A number of factors are falling into place with the potential to significantly strengthen the business case for retail clinics. Most notably, assuming the Patient Protection and Affordable Care Act — popularly known as “Obamacare” — gradually goes into full effect by 2014, as many as 30 million currently uninsured Americans will gain access to health insurance, ramping up demand for medical services. “If demand for primary medical care drives longer wait times to see a doctor, as it has following health care reform in Massachusetts, then this could drive greater demand for convenient alternatives such as retail clinics,” said Dr. Ateev Mehrotra, an associate professor at the University of Pittsburgh School of Medicine and a researcher at RAND Corp., Santa Monica, Calif., which released a study on retail clinics this month.
In some areas, there will not be enough primary care providers to accommodate all of the newly insured, making room for a greater role for retail clinics and urgent care clinics. “We simply do not and will not have enough primary care physicians to meet all of these urgent medical needs, and we think MinuteClinic is well positioned to fill these gaps, in collaboration with patients’ primary care medical home,” said Sussman. On the other hand, said Charland, many of the uninsured already use retail clinics, so the uptick may not be that great.
At the same time, the Affordable Care Act is attempting to restrain exploding health care costs by focusing on preventive care and overall health outcomes, which plays to the clinics’ strength. This approach will be needed to address the epidemic of obesity that affects nearly a third of Americans and the related diabetes that could impact 75 million Americans in 10 years, said Sussman (left).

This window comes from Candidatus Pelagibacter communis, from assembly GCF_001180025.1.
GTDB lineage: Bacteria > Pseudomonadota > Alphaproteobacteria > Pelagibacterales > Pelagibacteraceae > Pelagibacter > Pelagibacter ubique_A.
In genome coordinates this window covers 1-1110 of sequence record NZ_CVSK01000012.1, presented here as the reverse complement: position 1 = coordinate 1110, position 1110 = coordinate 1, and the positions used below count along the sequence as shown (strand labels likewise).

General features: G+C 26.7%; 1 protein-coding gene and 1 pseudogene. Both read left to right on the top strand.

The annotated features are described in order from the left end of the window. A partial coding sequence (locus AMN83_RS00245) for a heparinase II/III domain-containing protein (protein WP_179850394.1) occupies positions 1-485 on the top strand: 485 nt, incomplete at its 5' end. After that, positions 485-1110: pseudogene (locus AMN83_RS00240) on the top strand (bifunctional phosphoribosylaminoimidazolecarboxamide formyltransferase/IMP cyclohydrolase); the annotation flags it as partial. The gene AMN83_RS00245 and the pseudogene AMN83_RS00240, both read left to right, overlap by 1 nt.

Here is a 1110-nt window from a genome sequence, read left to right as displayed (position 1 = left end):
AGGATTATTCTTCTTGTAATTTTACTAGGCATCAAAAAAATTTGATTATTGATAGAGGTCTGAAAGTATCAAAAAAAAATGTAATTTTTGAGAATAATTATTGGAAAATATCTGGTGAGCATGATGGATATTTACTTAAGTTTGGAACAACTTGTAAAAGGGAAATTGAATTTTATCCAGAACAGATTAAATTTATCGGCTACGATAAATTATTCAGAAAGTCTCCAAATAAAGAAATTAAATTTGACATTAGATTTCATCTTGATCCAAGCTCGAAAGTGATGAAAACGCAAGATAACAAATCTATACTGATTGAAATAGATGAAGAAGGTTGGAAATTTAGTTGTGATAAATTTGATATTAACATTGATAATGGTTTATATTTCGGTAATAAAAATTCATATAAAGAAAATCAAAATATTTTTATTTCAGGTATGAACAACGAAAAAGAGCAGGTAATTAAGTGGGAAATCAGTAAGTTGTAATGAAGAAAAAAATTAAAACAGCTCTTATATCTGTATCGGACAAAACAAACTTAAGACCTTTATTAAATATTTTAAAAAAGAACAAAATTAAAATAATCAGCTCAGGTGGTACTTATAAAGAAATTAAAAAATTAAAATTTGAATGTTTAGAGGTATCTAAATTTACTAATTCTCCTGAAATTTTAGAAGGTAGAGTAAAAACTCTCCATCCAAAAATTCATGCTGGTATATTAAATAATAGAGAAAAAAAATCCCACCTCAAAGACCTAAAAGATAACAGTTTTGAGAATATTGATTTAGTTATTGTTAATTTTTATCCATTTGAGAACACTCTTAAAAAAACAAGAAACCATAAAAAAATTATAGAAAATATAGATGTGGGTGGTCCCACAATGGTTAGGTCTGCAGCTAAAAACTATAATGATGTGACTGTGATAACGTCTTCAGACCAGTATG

Add to that the medical needs of an aging Baby Boomer population, which is turning 65 at the rate of about 8,000 per day, according to the American Association of Retired Persons (AARP). Many older Americans have already found their way into retail clinics: The RAND study determined that the proportion of clinic patients over age 65 grew to 19% from 8% between 2007 and 2009, helping to drive a fourfold overall increase in visits.
The clinics’ convenience — they are typically open seven days a week and have evening hours — is proving to be a powerful attraction for seniors as well as other groups, such as parents of young children. More than 44% of visits to the clinics in the RAND study took place on the weekend or other hours when physician offices are usually closed. Prescriptions stemming from the visits can be readily filled on-site at the store’s pharmacy, boosting sales there and potentially in other areas of the store.
One woman who brought her under-the-weather 4-year-old daughter to a CVS/pharmacy MinuteClinic in Southbury, Conn., on a recent Sunday, said she appreciated the one-stop aspect of in-store clinics. “You can get your prescription right here; it’s so fast,” she said after checking in at a kiosk and waiting to be seen, adding, “I think she has strep throat.” The woman noted that if her regular pharmacy were at a supermarket that offered a clinic, she would regard that store the same way.
Technology like check-in kiosks and electronic medical records are becoming more common in clinics. Last year Rite Aid, in partnership with OptumHealth, introduced a “virtual clinic” telemedicine system in nine stores in the Detroit area. The service, called NowClinic Online Care, offers customers real-time, web-based access to medical care, information and resources from doctors ($45 for a 10-minute consultation) and nurses (free). The service is also available at www.mynowclinic.com/riteaid.
Read more: In-Store Clinics Add New Services